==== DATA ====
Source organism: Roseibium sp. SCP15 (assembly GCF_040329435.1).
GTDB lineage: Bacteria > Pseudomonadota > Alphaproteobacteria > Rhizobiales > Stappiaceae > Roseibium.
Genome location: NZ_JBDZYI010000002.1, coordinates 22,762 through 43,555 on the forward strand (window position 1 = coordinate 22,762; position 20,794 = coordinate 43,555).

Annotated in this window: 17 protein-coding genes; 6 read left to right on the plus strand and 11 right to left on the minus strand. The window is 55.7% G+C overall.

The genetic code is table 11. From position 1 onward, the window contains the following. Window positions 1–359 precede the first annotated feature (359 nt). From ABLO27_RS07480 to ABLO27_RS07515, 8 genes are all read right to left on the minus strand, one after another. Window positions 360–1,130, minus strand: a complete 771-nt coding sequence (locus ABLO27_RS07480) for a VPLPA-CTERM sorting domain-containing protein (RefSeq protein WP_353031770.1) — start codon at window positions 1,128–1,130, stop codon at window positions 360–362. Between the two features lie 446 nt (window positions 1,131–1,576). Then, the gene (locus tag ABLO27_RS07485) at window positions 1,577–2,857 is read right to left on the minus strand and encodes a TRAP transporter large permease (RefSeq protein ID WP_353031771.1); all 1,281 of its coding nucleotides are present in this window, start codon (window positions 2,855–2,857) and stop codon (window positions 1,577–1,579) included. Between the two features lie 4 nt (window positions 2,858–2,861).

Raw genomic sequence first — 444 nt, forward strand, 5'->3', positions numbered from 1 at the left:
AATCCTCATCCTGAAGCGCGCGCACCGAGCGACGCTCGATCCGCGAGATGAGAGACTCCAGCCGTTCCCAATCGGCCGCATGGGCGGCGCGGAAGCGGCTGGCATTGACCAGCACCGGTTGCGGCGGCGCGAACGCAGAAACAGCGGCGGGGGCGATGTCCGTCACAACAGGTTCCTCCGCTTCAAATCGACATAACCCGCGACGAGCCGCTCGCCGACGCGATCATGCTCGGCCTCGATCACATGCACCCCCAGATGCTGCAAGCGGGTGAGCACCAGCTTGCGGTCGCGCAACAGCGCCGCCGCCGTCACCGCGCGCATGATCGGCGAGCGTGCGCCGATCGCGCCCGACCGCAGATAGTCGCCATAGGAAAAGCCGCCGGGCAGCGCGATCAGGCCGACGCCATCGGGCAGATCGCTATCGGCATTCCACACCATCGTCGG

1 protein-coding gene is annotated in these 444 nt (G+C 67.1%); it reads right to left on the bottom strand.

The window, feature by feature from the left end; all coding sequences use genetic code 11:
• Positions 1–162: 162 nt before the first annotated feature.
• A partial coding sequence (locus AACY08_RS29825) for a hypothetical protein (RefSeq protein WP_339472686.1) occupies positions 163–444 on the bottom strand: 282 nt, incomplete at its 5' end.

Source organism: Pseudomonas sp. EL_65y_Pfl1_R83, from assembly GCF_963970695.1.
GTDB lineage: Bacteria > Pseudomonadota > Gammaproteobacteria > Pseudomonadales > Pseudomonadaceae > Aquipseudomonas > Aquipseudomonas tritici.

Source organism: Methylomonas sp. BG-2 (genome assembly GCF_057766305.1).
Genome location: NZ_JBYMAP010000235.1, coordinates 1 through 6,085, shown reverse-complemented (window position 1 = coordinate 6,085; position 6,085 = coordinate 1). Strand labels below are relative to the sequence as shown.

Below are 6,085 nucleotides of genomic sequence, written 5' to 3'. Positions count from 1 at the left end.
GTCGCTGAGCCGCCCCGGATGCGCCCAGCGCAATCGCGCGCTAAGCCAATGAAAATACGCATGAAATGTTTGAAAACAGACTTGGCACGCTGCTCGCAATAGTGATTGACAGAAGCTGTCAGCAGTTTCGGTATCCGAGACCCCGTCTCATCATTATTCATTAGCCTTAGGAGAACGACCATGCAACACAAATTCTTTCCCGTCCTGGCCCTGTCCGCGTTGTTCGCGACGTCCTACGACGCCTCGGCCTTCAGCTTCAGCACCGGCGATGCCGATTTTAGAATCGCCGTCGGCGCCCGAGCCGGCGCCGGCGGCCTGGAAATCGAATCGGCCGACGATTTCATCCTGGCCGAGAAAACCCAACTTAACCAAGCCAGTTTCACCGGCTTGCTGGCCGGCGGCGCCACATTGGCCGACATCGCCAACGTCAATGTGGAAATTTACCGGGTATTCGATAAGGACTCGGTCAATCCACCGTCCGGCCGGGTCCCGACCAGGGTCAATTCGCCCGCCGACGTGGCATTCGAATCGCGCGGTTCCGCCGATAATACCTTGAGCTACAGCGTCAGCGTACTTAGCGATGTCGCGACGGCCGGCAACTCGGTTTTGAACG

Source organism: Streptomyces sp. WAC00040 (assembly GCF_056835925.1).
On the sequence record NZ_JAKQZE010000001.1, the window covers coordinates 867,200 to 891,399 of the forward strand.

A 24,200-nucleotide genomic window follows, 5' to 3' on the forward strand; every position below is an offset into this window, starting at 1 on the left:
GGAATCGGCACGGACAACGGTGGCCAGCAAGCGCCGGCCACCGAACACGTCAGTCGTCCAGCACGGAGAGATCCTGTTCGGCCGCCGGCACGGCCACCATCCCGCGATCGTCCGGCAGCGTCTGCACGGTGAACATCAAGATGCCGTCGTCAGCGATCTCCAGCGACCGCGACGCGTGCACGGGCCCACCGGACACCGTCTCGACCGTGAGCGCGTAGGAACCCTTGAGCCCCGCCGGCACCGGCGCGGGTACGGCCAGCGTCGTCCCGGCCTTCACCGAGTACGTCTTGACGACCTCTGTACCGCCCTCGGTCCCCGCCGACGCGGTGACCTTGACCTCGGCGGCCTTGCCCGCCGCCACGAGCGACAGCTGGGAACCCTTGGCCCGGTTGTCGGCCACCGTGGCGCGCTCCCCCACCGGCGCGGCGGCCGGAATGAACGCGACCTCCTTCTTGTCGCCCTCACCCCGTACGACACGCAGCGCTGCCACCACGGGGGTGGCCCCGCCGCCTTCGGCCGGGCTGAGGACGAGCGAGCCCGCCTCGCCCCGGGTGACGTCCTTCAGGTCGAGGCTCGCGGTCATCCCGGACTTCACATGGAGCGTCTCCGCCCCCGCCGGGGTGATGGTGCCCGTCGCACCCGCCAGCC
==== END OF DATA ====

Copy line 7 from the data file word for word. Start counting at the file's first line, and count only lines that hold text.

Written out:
AATCCTCATCCTGAAGCGCGCGCACCGAGCGACGCTCGATCCGCGAGATGAGAGACTCCAGCCGTTCCCAATCGGCCGCATGGGCGGCGCGGAAGCGGCTGGCATTGACCAGCACCGGTTGCGGCGGCGCGAACGCAGAAACAGCGGCGGGGGCGATGTCCGTCACAACAGGTTCCTCCGCTTCAAATCGACATAACCCGCGACGAGCCGCTCGCCGACGCGATCATGCTCGGCCTCGATCACATGCACCCCCAGATGCTGCAAGCGGGTGAGCACCAGCTTGCGGTCGCGCAACAGCGCCGCCGCCGTCACCGCGCGCATGATCGGCGAGCGTGCGCCGATCGCGCCCGACCGCAGATAGTCGCCATAGGAAAAGCCGCCGGGCAGCGCGATCAGGCCGACGCCATCGGGCAGATCGCTATCGGCATTCCACACCATCGTCGG